Ten Most Grievous Insurance Offenses Committed By Business Owners

Your business insurance is an asset just like your equipment or inventory. To use it to its full advantage, you have to learn to avoid these common mistakes:

1.   Business insurance is only necessary if you have assets to protect – Asset protection is only one reason to purchase insurance. Insurance policies also pay for the legal defense of covered losses. As the defendant in a lawsuit, you will find yourself with a hefty price tag for court costs whether you are innocent or guilty. Without insurance, those costs will be an out-of-pocket expense.

2.   Sole proprietors and S-corporation owners don’t need workers’ compensation insurance – Small business owners are typically classified as clerical or salespeople and workers’ compensation rates for these classes are minimal. In return for your premium, you get 60 percent of your salary, tax-free should you need to file a claim. Workers’ compensation also pays medical bills that may not be covered under your health insurance and there are no deductibles or co-pays.

3.   When buying insurance, you should always opt for the higher deductible – Never choose a deductible until you have first reviewed the savings associated with each deductible level and compared that with your final out-of-pocket payment difference. Don’t forget to factor in the level of risk you are comfortable with before making your final decision.

4.   It isn’t necessary to see a sub-contractor’s certificate of insurance – Operating on faith may work in some situations, but this isn’t one of them. If you fail to get a copy of insurance certification before work starts, you could end up paying more for your workers’ compensation after you are audited, even if no claim was filed. If a claim is filed, and the subcontractor is uninsured, your premiums will increase.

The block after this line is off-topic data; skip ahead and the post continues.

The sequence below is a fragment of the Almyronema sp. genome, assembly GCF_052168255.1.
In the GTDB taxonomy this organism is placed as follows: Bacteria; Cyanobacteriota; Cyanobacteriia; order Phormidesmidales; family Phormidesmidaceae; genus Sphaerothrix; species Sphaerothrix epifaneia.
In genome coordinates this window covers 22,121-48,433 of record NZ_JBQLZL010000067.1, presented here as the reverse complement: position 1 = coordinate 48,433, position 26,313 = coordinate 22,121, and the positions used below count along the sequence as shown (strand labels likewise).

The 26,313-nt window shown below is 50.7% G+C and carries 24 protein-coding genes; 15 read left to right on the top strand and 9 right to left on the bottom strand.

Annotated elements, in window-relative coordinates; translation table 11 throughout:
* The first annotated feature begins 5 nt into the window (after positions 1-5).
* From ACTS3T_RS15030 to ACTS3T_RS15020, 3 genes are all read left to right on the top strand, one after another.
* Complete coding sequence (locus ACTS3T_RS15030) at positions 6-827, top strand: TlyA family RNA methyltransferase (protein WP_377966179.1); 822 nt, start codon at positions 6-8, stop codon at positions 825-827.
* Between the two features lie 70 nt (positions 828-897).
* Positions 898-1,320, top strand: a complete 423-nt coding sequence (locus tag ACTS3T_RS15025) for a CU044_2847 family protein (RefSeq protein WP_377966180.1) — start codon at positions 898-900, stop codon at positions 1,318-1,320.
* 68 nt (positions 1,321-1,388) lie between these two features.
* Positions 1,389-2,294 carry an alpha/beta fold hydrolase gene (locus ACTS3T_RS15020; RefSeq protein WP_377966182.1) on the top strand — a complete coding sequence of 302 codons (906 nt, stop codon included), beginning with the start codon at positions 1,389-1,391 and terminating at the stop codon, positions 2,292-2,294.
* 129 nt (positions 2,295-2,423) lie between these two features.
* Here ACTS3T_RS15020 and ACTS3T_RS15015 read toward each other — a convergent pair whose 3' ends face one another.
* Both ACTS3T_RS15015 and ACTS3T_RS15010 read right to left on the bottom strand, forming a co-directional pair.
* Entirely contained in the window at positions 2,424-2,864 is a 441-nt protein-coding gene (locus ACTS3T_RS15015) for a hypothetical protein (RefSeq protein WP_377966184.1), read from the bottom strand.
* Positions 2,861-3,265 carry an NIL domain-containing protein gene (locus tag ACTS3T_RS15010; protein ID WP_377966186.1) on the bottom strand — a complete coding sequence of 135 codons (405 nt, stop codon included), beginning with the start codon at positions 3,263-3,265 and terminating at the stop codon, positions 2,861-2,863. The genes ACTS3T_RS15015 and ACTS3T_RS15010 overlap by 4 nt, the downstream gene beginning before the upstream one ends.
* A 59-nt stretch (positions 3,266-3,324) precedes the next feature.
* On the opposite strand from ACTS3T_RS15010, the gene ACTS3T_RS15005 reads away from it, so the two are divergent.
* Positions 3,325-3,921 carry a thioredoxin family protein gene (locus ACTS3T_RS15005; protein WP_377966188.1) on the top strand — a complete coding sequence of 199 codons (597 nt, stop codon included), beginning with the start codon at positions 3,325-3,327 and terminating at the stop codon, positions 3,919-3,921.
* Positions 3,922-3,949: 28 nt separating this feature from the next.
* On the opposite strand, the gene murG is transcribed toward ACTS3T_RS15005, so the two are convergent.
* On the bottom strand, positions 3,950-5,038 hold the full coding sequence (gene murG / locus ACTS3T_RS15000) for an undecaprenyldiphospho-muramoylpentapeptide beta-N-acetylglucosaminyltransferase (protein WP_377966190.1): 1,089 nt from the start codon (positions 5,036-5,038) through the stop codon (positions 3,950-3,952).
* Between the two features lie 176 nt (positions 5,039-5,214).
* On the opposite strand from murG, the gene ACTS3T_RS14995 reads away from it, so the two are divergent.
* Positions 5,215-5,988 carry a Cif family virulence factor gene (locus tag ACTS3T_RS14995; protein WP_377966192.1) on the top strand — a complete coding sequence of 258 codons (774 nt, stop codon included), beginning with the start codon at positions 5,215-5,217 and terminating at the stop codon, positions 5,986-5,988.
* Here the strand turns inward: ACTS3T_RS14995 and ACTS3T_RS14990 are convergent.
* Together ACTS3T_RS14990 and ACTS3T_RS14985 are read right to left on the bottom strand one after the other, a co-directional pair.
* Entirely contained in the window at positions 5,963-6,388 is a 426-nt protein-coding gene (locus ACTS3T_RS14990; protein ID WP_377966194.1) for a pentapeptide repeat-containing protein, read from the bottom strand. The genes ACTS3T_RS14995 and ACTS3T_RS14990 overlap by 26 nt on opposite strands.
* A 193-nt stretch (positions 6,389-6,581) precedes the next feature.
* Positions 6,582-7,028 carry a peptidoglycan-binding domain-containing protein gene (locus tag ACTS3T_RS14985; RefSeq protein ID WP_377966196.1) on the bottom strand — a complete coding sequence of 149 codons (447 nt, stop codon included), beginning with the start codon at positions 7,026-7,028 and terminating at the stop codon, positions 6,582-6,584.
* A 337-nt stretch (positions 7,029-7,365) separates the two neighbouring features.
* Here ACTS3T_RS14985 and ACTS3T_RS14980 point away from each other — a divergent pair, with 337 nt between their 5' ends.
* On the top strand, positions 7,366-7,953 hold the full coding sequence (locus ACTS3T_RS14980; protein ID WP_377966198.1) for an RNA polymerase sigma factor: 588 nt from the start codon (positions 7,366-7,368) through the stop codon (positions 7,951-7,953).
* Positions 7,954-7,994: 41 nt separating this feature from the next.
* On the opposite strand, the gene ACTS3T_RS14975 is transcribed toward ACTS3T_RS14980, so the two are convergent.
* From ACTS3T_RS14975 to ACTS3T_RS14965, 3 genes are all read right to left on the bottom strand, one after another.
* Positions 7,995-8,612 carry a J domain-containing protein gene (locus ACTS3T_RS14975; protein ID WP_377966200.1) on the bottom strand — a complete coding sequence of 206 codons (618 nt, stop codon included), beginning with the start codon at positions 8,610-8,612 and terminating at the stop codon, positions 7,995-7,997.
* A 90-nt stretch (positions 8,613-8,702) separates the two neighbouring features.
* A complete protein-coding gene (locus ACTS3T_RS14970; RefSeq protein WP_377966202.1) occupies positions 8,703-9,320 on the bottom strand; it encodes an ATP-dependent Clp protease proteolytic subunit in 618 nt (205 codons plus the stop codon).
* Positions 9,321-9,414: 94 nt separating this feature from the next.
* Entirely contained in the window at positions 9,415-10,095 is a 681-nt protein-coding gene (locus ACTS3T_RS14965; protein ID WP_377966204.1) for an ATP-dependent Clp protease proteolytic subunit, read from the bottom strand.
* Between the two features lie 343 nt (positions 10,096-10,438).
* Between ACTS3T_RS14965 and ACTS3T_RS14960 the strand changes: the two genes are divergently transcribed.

5.   Vehicles leased in the corporate name cannot be insured under your personal auto insurance policy – Since you don’t have legal title to the vehicle, it isn’t yours personally, so it cannot be insured under your personal auto insurance.

6.   Thinking your coverage is cast in stone – Insurance can only protect assets if they are added to the coverage. As you add inventory or equipment, you should update your policy to reflect those changes.

7.   Leaving your insurance agent clueless as to changes in your company – The time to tell your insurance agent that you are changing organizational structure, adding a new product line, or leasing a vehicle is before you start. Your agent can determine if the anticipated move will be costly in terms of the additional insurance you will need to cover new risks. Furthermore, they may be able to suggest an alternate course of action.

8.   My insurance agent doesn’t need to review leases before I sign them – Your agent can help you determine if the lease requires you to insure something over which you have no control, no insurable interest or which may cost you a lot to insure.

9.   Home-based business owners don’t need to consider business insurance – As the owner of a small business, you need the guidance of a business insurance agent who can discuss with you the specialized coverages you need. 

10.  You don’t ask your insurer for loss prevention resources – Insurance companies are loss prevention specialists. If you don’t take advantage of their knowledge, you’re ignoring a valuable resource.

About Brian Hendricks

Brian Hendricks is the President of Fidelity Insurance Group. Brian started Fidelity in 2003 with 0 clients. Today Fidelity Insurance Group is a Premier Independent Insurance Agency in Florida with over 3,000 families and businesses insured. Brian currently serves on advisory boards for 2 of the largest property insurance companies in Florida. Knowlege, Integrity, and Committment are his and his agency's guiding principles.
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